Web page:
April 2014
Volume 55, Issue 13
Free
ARVO Annual Meeting Abstract  |   April 2014
A novel locus for autosomal dominant retinitis pigmentosa (adRP) on chromosome 19q13
Author Affiliations & Notes
  • Stephen P Daiger
    Human Genetics Center, School of Public Health, Univ. of Texas Health Science Center, Houston, TX
  • Jennifer D Churchill
    Human Genetics Center, School of Public Health, Univ. of Texas Health Science Center, Houston, TX
  • Sara J Bowne
    Human Genetics Center, School of Public Health, Univ. of Texas Health Science Center, Houston, TX
  • Lori S Sullivan
    Human Genetics Center, School of Public Health, Univ. of Texas Health Science Center, Houston, TX
  • Susan H Blanton
    Hussman Institute of Human Genomics, Univ. of Miami, Miami, FL
  • Daniel C Koboldt
    Human Genetics Center, School of Public Health, Univ. of Texas Health Science Center, Houston, TX
  • George Weinstock
    The Genome Institute, Washington Univ., St. Louis, MO
  • Dianna K H Wheaton
    Retina Foundation of the Southwest, Dallas, TX
  • David G Birch
    Retina Foundation of the Southwest, Dallas, TX
  • Footnotes
    Commercial Relationships Stephen Daiger, None; Jennifer Churchill, None; Sara Bowne, None; Lori Sullivan, None; Susan Blanton, None; Daniel Koboldt, None; George Weinstock, None; Dianna Wheaton, None; David Birch, None
  • Footnotes
    Support None
Investigative Ophthalmology & Visual Science April 2014, Vol.55, 3267. doi:https://doi.org/
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    • Get Citation

      Stephen P Daiger, Jennifer D Churchill, Sara J Bowne, Lori S Sullivan, Susan H Blanton, Daniel C Koboldt, George Weinstock, Dianna K H Wheaton, David G Birch; A novel locus for autosomal dominant retinitis pigmentosa (adRP) on chromosome 19q13. Invest. Ophthalmol. Vis. Sci. 2014;55(13):3267. doi: https://doi.org/.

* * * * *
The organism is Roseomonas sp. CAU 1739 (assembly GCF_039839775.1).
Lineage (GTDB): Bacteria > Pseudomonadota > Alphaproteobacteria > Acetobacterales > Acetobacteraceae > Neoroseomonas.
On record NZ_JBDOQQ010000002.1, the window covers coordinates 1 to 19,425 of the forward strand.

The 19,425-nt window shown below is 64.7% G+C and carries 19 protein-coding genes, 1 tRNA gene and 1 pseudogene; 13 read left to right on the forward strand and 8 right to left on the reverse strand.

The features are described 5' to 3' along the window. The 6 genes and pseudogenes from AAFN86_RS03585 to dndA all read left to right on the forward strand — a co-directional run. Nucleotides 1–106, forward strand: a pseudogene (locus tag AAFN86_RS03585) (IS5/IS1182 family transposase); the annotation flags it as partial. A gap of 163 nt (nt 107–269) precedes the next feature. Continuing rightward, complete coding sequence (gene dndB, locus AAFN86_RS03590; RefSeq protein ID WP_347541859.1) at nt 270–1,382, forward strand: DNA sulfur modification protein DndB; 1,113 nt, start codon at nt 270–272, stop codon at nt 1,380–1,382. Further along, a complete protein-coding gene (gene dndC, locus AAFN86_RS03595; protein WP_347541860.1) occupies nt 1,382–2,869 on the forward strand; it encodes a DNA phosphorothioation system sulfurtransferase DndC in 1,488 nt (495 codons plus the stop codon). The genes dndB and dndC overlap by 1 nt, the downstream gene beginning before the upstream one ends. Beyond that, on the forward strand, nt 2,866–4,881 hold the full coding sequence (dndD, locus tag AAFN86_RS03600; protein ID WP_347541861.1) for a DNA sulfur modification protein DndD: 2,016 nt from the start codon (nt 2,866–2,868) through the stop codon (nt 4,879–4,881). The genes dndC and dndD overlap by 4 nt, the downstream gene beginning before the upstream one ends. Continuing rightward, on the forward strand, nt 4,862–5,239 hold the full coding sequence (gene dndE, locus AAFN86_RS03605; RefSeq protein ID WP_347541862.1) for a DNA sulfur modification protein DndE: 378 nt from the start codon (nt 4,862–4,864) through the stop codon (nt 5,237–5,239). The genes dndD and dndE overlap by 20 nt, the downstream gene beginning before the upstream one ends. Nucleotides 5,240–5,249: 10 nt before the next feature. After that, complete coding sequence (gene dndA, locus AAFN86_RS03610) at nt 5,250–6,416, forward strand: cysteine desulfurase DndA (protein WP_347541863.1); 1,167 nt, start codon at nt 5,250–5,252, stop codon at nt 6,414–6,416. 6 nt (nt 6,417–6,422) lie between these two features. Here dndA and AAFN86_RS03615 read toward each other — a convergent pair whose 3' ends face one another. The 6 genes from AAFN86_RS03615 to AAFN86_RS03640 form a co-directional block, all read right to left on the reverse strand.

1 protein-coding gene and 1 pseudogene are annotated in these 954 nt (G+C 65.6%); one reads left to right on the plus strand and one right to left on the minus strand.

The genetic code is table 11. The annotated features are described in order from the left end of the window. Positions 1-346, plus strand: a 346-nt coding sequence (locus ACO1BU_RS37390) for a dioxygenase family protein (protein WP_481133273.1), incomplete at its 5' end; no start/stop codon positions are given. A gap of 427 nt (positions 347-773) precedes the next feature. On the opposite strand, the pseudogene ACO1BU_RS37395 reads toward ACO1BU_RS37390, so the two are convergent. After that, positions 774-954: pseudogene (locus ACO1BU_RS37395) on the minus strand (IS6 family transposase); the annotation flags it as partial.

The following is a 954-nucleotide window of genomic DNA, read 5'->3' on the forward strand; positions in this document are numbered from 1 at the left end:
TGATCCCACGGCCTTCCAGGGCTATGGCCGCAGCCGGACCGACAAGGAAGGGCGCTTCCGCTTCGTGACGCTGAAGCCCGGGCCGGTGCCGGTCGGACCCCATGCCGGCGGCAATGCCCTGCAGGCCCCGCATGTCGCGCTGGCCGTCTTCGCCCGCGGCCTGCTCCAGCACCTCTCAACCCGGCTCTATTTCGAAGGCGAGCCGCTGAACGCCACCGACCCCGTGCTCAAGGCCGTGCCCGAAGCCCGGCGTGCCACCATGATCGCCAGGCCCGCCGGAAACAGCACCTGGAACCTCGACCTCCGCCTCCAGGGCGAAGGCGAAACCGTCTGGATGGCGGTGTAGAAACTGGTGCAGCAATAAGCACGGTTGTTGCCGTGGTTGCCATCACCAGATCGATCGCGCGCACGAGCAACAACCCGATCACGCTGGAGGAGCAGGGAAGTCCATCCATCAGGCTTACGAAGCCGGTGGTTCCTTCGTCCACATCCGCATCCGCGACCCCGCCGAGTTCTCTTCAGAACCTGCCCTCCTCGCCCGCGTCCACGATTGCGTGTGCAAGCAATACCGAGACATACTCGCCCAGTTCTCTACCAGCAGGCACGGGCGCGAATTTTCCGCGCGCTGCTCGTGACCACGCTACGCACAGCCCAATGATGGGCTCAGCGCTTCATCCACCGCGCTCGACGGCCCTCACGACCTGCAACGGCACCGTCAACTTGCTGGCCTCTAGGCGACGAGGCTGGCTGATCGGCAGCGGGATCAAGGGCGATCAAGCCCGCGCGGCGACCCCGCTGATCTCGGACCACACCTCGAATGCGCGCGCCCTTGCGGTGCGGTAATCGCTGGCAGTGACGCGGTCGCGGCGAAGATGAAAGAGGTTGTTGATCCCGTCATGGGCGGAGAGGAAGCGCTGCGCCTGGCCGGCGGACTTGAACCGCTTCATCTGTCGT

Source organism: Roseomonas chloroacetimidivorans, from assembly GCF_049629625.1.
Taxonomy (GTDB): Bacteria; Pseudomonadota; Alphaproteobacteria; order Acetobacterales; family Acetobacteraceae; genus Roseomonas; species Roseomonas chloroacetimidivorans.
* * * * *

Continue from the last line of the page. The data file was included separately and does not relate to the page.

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      © ARVO (1962-2015); The Authors (2016-present)

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Abstract

Purpose: The purpose of this study was to determine the cause of disease in a large, five-generation, African American family with autosomal dominant retinitis pigmentosa (adRP) but without detectable mutations in known adRP genes.

Methods: A total of 13 affected and 15 unaffected family members were enrolled in the study and clinical status was confirmed at the Retina Foundation of the Southwest, Dallas. DNAs from key affected family members were first screened by Sanger sequencing of genes known to cause dominant retinitis pigmentosa. Linkage mapping was conducted using Affymetrix 6.0 SNP/CNV arrays. Genomic regions with positive LOD scores were further characterized using short-tandem repeat polymorphisms. DNAs from several affected and inter-linking, unaffected individuals were then sequenced using retinal-capture next-generation sequencing (NGS), whole-genome NGS, and whole-exome NGS, using the Illumina platform. Rare variants tracking with disease in the family were evaluated by bioinformatic analysis and screening in a large cohort of unrelated adRP patients.

Results: No disease-causing mutations were detected in known adRP genes, and most known RP loci were excluded by linkage. Linkage mapping identified a disease-causing locus on chromosome 19q13.31-q13.33 flanked by markers D19S420 and D19S553, with a maximum LOD score of 4.0; other suggestive linkage regions were excluded by fine-structure mapping. The 19q region is 7.5 mb in length and contains 356 genes of which 267 are retinal-expressed. High-priority candidate genes in the region, including CRX, were investigated by multiple methods. No apparent disease-causing mutations were detected. Combining results from whole-exome and whole-genome NGS, 63 rare variants are tracking with disease in the family, however, none of these variants is an obvious cause of disease. These variants are currently under investigation.

Conclusions: A combination of linkage mapping and next-generation sequencing identified a novel adRP locus on 19q13. No mutations were detected in high-priority genes in the region but numerous rare variants are tracking with disease. Linkage mapping and NGS are powerful tools for localizing disease-causing genes causing dominant diseases. However, the extensive background variation in humans, including many rare, potentially-pathogenic variants, often confounds easy identification of true, disease-causing mutations.

Keywords: 696 retinal degenerations: hereditary • 604 mutations • 537 gene screening  
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